Publication date: March 1, 2022 I was given an Advanced Reader’s Copy of The Unsinkable Greta James by Jennifer E. Smith (Amazon) by NetGalley and Ballantine Books in exchange for an honest review. All opinions expressed are my own.
“Greta James’s meteoric rise to indie stardom was hard-won. Before she graced magazine covers and sold out venues, she spent her girlhood strumming her guitar in the family garage. Her first fan was her mother, Helen, whose face shone bright in the dusty downtown bars where she got her start. But not everyone encouraged Greta to follow her dreams. While many daydream about a crowd chanting their name, her father, Conrad, sees only a precarious life ahead for his daughter.
Greta has spent her life trying to prove him wrong. But three months after Helen’s sudden death, and weeks before the launch of her high-stakes sophomore album, Greta has an onstage meltdown that goes viral. Attempting to outrun the humiliation and heartbreak, she reluctantly agrees to accompany her father on a week-long Alaskan cruise, the very one that her parents had booked to celebrate their fortieth anniversary.
This could be the James family’s last chance to heal old wounds, and will prove to be a voyage of discovery for them, as well as for Ben Wilder, a historian also struggling with a major upheaval in his life. Ben is on board to lecture about Jack London’s The Call of the Wild, the adventure story Greta’s mother adored, and he captures Greta’s attention after her streak of dating hanger-ons. As Greta works to build up her confidence and heal, and Ben confronts his uncertain future, they must rely on one another to make sense of life’s difficult choices. In the end, Greta must make the most challenging decision of all: to listen to the song within her or make peace with those who love her.”
I don’t want to say that this book reminded me of #ReesesBookClub Daisy Jones & The Six by Taylor Jenkins Reid, but it definitely had a certain vibe that makes me think if you enjoyed Daisy you’d like The Unsinkable Greta James. It’s about a musician who is going through some turmoil, there’s a love interest, there’s a lot of similarities. Yet there are enough differences that make this a wholly unique story, too.
I really enjoyed the exploration of Greta’s relationship with her father and all the baggage she carried around because of it. Suffice it to say they don’t get along too well. The peace maker was always her mom, her biggest fan. When Greta says she wants to be a musician and a songwriter, her mom is her cheerleader, her dad wonders why she doesn’t pick a more stable job. When Greta’s mom dies unexpectedly, that buffer is removed.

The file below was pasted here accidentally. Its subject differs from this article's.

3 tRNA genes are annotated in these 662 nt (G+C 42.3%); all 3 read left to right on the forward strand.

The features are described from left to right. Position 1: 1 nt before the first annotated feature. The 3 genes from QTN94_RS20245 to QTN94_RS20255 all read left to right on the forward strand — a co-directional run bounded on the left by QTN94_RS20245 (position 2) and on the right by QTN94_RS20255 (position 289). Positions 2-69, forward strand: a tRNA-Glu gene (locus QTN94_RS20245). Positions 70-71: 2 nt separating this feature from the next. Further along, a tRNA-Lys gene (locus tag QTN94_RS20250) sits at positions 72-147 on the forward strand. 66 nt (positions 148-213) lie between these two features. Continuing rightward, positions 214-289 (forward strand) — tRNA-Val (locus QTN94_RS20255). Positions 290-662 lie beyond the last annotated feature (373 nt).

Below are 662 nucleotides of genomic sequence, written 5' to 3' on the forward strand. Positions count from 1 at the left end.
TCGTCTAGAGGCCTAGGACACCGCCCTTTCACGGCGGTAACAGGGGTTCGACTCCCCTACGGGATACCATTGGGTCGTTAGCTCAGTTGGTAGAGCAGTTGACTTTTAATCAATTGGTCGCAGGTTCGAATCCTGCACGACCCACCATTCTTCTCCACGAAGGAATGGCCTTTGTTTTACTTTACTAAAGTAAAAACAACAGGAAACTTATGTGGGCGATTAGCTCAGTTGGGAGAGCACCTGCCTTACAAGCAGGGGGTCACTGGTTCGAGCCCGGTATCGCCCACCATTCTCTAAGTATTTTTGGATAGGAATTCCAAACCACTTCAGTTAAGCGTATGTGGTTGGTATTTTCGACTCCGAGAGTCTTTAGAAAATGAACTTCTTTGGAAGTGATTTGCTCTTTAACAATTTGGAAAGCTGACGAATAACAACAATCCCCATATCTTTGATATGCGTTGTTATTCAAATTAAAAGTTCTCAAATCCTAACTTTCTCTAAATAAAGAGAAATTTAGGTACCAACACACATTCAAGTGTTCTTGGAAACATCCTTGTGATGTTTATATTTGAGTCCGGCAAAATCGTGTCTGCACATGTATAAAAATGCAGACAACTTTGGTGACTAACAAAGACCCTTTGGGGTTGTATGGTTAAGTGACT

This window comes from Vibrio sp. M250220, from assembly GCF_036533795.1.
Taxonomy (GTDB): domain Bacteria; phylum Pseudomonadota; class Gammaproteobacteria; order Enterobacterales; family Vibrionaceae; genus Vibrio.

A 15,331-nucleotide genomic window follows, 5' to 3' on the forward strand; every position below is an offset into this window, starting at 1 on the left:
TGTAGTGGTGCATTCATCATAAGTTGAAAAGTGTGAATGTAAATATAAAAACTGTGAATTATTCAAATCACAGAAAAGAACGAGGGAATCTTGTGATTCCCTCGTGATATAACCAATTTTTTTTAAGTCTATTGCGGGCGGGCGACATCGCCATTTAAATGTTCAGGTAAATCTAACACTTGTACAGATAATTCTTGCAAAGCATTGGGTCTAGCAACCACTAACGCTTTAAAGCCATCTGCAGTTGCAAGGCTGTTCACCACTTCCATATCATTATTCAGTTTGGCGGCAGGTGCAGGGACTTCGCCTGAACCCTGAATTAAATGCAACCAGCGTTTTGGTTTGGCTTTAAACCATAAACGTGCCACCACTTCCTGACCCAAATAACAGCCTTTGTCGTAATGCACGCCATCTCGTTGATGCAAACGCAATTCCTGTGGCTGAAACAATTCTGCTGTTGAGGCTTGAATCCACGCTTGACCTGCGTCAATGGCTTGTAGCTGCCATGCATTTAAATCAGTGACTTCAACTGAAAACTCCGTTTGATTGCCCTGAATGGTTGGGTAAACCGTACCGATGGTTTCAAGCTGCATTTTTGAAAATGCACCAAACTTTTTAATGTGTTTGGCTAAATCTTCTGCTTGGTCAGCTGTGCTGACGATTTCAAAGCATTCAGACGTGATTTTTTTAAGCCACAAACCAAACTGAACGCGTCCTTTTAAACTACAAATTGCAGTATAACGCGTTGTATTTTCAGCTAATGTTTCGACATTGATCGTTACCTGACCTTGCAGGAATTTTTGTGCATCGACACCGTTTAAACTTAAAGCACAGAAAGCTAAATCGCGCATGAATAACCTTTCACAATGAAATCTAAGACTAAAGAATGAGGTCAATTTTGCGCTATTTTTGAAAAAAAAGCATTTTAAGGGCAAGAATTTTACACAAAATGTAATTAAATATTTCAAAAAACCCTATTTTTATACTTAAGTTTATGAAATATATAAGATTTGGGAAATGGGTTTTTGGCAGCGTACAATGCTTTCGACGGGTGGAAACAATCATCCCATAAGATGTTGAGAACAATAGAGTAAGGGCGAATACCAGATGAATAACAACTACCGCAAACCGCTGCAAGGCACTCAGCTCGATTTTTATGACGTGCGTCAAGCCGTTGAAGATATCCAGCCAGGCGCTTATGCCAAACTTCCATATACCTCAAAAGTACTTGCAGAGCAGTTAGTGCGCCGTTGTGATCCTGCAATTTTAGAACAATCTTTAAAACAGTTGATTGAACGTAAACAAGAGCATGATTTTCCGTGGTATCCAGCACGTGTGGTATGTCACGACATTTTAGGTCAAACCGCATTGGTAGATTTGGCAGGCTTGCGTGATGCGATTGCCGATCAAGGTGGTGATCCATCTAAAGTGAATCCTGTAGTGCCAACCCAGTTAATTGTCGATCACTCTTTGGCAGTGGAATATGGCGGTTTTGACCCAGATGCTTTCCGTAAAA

Greta’s brother convinces her to take an Alaskan cruise with her dad, something he and her mom had planned for their fortieth wedding anniversary. Since Greta has just had a disastrous concert appearance in Germany that’s gone viral (of course), she finally agrees it’s the perfect escape from her life. But getting along with her dad is another matter entirely. They spend much of their cruise apart, and when they’re together, they keep having the same old arguments about her life choices and how Greta has always felt her dad didn’t support her once she decided that music was her calling.
On the ship (not a boat, as Greta keeps calling it), she meets the author of a book on Jack London and Call of the Wild (Amazon) and a little relationship dance starts. Greta’s on the heels of a breakup following her breakdown on stage, and Ben, the author, is separated from his wife. In any other situation, Greta and Ben might not have given each other the time of day, but on a ship travelling around glaciers and opportunities for whale watching, anything can happen, apparently. I found their relationship very real, as real as it can seem when you’re dealing with a rock musician and a professor.
I found the situations believable, the description of scenery a plus, and overall, a very satisfying read. I recommend The Unsinkable Greta James to anyone who enjoys a good fiction book with a little romance thrown in. It’s a book about relationships, and the conclusion at the end is a real kicker.
For more reviews, visit www.bargain-sleuth.com
Never miss a post! Subscribe to our email list below.
This post contains affiliate links. That means I may earn a few pennies if you purchase any books mentioned in this post, at no additional cost to you. Monies earned offset the costs of web hosting.